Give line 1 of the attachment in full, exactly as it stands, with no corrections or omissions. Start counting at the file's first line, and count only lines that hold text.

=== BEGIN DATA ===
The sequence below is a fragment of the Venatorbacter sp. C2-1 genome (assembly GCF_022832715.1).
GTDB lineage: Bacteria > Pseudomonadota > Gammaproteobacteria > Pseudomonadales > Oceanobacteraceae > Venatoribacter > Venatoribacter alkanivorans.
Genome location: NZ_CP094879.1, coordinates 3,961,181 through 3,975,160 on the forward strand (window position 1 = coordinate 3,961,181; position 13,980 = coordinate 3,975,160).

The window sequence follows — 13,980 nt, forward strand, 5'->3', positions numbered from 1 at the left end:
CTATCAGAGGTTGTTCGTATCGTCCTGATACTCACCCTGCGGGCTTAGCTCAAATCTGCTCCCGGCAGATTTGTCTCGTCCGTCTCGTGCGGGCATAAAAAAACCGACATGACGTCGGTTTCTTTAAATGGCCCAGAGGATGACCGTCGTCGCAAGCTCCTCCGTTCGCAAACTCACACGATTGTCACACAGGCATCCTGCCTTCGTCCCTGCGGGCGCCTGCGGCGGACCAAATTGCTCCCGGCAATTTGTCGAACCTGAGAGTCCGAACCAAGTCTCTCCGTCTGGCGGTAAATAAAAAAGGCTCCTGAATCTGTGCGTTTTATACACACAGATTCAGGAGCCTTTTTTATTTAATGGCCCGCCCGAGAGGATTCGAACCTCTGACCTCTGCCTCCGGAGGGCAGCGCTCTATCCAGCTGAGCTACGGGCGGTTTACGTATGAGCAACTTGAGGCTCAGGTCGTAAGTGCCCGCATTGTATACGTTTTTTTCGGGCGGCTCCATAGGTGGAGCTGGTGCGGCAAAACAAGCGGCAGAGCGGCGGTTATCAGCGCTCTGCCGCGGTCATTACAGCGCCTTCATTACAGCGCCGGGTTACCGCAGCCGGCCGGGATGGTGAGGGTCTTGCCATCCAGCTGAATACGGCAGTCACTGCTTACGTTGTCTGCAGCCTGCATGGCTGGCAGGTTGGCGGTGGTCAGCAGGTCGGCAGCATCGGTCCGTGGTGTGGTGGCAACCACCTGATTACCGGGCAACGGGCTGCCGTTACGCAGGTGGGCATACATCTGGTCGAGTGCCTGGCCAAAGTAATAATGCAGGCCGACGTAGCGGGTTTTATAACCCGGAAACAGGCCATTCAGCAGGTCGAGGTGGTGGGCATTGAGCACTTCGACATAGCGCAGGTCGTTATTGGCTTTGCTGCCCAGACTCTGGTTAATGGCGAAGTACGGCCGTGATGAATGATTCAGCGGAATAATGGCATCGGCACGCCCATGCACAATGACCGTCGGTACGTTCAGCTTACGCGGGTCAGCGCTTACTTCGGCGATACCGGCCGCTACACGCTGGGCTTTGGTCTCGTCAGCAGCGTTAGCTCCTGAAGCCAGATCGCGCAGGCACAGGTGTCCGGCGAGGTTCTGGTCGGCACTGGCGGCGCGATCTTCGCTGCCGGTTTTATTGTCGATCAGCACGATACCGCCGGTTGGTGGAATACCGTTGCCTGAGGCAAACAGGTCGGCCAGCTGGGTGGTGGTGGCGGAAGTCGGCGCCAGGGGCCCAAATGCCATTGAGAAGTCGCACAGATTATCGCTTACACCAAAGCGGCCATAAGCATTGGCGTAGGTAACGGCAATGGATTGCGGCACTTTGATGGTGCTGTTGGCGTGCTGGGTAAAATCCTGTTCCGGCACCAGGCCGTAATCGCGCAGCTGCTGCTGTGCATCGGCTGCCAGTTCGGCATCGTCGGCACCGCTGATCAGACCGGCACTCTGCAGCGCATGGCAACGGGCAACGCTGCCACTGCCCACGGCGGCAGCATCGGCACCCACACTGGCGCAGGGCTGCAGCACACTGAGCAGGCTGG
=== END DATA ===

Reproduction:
The sequence below is a fragment of the Venatorbacter sp. C2-1 genome (assembly GCF_022832715.1).